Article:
I would love to smoke big hunks of meat whenever I want, letting them ride for hours upon hours in a swirling haze until they turn black as coffee and jiggly and tender within. I would also love to have my own heated pool, where I could swim laps, splash around, and put my head underwater until I can't hold my breath any longer.
Come to think of it, I'd love to have a basketball hoop, but not for me—I'm so bad, I once got asked to leave a game of three-on-three because my teammates thought they could do better without my talents. My wife, Kate, though, would love that.
But I can't have any of those things, because I live in an apartment in New York City. Or, at least, I couldn't until recently, when grill manufacturer Traeger sent Serious Eats a WiFi-controlled pellet smoker to play with.
I was able to set the smoker up in Niki's backyard, load it with pork shoulders, go home, and monitor and control it from the comfort of my own apartment, until I went back the next morning to check on the progress of my smoked pork. I spent an entire week doing that—loading the smoker at night, going to bed in another location, and returning the next day. Technology is miraculous. If only I could remotely swim laps.
I picked pork shoulder for good reason. Of all the cuts a person could choose to barbecue, pork shoulder not only feeds a lot of mouths but is also among the most forgiving cuts. It's chock-full of tough, collagen-rich connective tissue that, with enough heat and time, gradually melts into tender and silky gelatin.
Plus, because it's so thick, the heat takes a long time to penetrate it, meaning it's difficult to accidentally overcook and dry out an entire shoulder. That makes it the perfect project for a novice barbecuer who wants to make enough food for a crowd.
Here's a walkthrough of the essential equipment and techniques you'll need, along with links to all the relevant recipes at the top and bottom of this article.
The Equipment You'll Need
A Smoker and Fuel
Heck, you can even smoke on a Weber kettle grill, though it takes a lot of attention to get it to hold a steady low temperature. I might use one for smoked foods that cook faster, like chicken, and I'd maybe attempt a longer cook once or twice just for kicks, but if I intended to smoke with any frequency, I'd upgrade to a true smoker.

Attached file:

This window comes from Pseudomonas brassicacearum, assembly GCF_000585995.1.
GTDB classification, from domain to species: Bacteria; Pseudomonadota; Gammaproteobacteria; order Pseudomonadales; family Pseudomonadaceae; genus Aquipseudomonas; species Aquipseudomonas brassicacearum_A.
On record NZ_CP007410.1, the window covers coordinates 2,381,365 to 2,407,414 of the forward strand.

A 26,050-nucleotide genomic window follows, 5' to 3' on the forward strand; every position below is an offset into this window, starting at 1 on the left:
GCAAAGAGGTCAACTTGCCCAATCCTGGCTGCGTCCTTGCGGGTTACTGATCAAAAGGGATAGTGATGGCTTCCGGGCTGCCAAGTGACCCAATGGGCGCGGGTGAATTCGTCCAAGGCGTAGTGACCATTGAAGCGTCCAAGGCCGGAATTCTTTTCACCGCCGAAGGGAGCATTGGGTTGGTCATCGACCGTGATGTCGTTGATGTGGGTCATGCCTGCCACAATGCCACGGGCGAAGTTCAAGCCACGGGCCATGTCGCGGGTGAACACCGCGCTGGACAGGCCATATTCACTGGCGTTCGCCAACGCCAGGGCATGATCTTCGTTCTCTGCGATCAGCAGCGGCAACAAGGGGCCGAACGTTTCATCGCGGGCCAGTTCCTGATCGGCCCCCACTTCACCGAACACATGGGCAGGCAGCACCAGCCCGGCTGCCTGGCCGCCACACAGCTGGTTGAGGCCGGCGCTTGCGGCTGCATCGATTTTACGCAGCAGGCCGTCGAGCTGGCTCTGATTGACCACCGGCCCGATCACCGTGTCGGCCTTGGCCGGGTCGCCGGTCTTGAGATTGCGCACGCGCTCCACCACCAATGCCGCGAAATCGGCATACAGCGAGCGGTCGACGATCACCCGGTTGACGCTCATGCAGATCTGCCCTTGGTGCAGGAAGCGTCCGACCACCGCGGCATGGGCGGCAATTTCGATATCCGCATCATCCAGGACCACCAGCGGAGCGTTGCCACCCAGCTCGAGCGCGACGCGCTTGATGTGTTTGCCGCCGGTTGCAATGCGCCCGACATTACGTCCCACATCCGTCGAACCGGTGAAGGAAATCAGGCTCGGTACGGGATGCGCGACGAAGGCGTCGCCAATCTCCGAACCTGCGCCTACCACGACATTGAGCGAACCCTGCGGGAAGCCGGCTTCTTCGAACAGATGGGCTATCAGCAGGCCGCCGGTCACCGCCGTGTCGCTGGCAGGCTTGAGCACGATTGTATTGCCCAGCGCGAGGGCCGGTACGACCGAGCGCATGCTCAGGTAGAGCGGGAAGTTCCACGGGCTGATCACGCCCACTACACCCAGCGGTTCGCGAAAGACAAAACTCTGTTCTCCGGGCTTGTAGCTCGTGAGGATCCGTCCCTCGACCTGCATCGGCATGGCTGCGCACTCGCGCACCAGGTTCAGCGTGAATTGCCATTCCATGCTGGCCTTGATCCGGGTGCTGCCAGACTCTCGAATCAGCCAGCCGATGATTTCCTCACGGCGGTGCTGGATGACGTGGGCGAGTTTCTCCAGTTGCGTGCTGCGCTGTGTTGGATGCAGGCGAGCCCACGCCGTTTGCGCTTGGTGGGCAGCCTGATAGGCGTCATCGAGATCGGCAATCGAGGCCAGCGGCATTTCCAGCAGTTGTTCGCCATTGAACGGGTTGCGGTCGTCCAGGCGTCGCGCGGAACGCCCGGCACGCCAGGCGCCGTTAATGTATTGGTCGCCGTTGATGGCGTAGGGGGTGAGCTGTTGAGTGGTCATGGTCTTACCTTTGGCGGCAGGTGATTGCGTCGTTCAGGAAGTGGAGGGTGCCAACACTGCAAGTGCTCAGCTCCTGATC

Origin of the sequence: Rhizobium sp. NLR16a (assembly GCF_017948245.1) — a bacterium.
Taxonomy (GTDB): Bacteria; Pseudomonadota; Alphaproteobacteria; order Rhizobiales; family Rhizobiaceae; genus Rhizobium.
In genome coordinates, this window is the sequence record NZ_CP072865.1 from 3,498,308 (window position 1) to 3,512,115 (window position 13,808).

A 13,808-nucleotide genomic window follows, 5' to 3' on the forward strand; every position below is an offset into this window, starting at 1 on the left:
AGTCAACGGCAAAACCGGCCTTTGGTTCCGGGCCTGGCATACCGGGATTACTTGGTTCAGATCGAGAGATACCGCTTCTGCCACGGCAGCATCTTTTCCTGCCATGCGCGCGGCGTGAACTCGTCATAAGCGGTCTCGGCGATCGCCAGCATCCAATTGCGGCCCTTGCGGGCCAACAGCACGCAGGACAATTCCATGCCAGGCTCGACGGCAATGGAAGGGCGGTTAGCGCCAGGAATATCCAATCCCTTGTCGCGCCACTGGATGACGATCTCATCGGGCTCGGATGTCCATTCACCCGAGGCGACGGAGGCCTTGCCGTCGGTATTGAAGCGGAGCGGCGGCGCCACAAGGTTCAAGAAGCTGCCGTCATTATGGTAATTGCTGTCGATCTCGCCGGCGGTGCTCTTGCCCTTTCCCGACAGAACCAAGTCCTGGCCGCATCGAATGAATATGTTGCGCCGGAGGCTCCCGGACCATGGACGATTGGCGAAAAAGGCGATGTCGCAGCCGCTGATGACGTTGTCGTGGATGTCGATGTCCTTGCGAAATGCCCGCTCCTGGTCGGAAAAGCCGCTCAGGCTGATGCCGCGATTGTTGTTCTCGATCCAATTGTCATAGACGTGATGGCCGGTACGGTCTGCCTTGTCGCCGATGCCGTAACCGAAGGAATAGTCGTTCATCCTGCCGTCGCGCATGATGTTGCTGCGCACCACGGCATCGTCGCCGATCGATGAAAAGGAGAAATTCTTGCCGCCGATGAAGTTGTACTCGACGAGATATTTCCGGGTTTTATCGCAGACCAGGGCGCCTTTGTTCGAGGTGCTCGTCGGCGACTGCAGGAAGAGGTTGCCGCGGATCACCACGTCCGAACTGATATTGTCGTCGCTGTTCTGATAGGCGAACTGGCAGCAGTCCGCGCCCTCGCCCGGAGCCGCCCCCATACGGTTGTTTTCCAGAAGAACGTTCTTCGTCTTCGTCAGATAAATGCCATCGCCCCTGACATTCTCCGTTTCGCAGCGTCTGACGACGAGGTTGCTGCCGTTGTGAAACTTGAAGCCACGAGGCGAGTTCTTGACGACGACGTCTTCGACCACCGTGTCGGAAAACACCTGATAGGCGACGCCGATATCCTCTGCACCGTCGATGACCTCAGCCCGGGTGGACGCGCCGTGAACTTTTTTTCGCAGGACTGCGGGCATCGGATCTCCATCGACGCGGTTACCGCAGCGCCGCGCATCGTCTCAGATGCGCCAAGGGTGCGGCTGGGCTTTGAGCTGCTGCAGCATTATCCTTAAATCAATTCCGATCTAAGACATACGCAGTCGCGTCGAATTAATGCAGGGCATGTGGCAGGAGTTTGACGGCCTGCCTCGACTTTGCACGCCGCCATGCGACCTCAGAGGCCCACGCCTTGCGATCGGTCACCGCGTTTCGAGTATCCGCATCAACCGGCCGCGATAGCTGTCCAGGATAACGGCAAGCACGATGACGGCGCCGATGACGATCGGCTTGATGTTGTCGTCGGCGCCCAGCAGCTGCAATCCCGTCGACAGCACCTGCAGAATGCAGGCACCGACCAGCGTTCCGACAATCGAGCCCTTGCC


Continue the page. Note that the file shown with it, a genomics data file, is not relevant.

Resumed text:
There are all sorts of trade-offs to consider. Some of the most traditional smokers—the ones that die-hard pitmasters use—have the potential to give you the best results, but they also involve steep learning curves.
A thermostatically controlled pellet smoker, like the one I used in my testing, doesn't allow you to control all aspects of the process, but it does make the process incredibly easy and hands-off, which is worth quite a bit to me. As much as I'd like to have endless free hours to babysit a smoker, that's just not the reality of my life. Maybe it is for you!
Since there's no one answer for everyone, it's worth perusing our buying guides, which were written for us by the experts at AmazingRibs.com. We have guides to their favorite smokers of all types under $500, their favorite pellet smokers, and the best kamado-style smokers (such as the Big Green Egg).
On top of the smoker and whatever fuel it requires, you'll need a leave-in probe thermometer—the kind you slide into the meat and leave there to get consistent readings on its internal temperature. There are a lot of options on this front, too, and we have a review of the best leave-in probe thermometers to help get you started.